The landscape of cerebral palsy treatment and research is continuously evolving, thanks to the dedicated efforts of institutions like the National Institute of Neurological Disorders and Stroke (NINDS) and the Eunice Kennedy Shriver National Institute of Child Health and Human Development (NICHD).

Learn more about the latest advancements and ongoing research below.

Genetic research

By exploring the genetic factors behind CP, scientists are paving the way for personalized treatments and earlier diagnoses.

For instance, collecting and analyzing DNA samples can help to identify genetic causes and risk factors of CP.

Brain research

Investigations into brain development and injury offer new insights into preventing and treating cerebral palsy, enhancing our understanding of the condition.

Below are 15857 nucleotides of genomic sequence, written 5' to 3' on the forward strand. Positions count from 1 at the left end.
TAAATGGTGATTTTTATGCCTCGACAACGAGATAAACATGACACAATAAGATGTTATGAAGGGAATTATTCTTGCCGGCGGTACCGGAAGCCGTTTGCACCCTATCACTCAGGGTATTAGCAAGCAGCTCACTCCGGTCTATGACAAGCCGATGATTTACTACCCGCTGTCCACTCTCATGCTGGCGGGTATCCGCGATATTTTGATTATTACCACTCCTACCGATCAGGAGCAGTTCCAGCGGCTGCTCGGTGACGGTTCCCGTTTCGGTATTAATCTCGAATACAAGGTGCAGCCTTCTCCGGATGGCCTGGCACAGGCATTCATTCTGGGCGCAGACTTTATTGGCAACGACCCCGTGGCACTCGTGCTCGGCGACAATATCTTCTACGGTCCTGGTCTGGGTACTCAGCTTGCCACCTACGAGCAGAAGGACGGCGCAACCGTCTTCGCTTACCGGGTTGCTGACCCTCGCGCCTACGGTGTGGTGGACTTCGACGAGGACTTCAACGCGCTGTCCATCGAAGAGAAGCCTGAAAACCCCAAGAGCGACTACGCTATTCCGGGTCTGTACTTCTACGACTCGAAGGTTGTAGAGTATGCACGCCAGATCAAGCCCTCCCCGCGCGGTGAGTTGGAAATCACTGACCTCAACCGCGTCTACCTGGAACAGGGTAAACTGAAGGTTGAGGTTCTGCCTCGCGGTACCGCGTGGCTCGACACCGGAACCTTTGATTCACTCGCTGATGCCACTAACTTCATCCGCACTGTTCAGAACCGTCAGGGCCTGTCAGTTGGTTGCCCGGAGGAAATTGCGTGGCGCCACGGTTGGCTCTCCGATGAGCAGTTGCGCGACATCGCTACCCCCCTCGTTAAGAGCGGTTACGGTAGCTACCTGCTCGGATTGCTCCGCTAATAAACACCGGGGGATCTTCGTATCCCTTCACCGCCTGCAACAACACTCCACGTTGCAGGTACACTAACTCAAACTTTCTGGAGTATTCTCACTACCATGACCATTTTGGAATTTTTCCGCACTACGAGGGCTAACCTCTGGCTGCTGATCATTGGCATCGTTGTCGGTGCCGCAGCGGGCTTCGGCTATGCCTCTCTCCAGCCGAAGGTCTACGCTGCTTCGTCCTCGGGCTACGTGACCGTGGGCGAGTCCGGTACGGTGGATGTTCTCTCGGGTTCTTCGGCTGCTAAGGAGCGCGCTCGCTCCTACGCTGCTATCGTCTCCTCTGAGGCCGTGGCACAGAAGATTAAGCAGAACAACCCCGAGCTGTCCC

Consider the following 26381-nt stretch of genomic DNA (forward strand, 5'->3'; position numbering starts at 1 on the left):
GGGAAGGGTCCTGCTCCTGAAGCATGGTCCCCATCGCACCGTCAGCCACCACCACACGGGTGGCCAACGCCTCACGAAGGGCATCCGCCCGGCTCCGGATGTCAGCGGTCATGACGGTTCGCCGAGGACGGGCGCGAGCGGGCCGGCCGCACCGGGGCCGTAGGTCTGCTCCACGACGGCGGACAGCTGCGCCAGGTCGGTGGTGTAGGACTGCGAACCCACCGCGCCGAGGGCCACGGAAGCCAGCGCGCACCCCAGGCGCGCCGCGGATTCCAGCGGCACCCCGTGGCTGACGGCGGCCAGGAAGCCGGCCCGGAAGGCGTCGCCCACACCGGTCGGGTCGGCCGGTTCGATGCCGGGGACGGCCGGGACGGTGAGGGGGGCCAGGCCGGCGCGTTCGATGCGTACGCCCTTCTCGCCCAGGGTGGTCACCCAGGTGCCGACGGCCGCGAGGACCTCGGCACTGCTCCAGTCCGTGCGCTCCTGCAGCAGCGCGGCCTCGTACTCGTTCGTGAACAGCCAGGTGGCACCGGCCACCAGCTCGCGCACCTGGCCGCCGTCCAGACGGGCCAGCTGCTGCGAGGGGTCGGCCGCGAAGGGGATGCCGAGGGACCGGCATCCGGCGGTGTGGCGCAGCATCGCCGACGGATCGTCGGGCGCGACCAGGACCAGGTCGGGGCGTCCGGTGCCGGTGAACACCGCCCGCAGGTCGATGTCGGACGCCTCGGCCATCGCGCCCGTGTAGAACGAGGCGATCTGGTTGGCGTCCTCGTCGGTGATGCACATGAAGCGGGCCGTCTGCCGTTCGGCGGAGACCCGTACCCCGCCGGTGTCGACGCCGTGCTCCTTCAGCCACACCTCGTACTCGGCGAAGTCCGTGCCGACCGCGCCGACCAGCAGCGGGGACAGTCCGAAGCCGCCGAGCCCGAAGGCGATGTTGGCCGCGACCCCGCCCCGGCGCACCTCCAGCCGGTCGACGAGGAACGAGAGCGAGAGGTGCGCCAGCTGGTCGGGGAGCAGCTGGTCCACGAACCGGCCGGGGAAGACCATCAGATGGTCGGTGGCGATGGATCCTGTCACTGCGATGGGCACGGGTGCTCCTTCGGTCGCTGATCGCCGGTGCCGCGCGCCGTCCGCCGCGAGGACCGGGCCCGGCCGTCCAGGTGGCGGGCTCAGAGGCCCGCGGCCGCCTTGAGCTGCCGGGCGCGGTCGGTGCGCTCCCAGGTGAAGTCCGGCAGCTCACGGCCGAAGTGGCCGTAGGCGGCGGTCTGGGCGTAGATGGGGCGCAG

Here are 2 types of brain research studies:

  1. Understanding brain damage: Investigating brain events in newborns, like bleeding and seizures, to develop drugs that prevent neurochemical damage
  2. Periventricular white matter damage: Examining how brain chemicals affect white matter development, which is a leading cause of CP

Stem cell therapy

Clinical trials are underway to test the safety of stem cell infusion in children with CP. The hope is that stem cells can repair damaged brain tissues.

Neuroimaging and biomarkers

Using cutting-edge imaging to predict CP in preterm infants and map brain function may allow for earlier diagnosis and personalized treatment.

Cooling therapy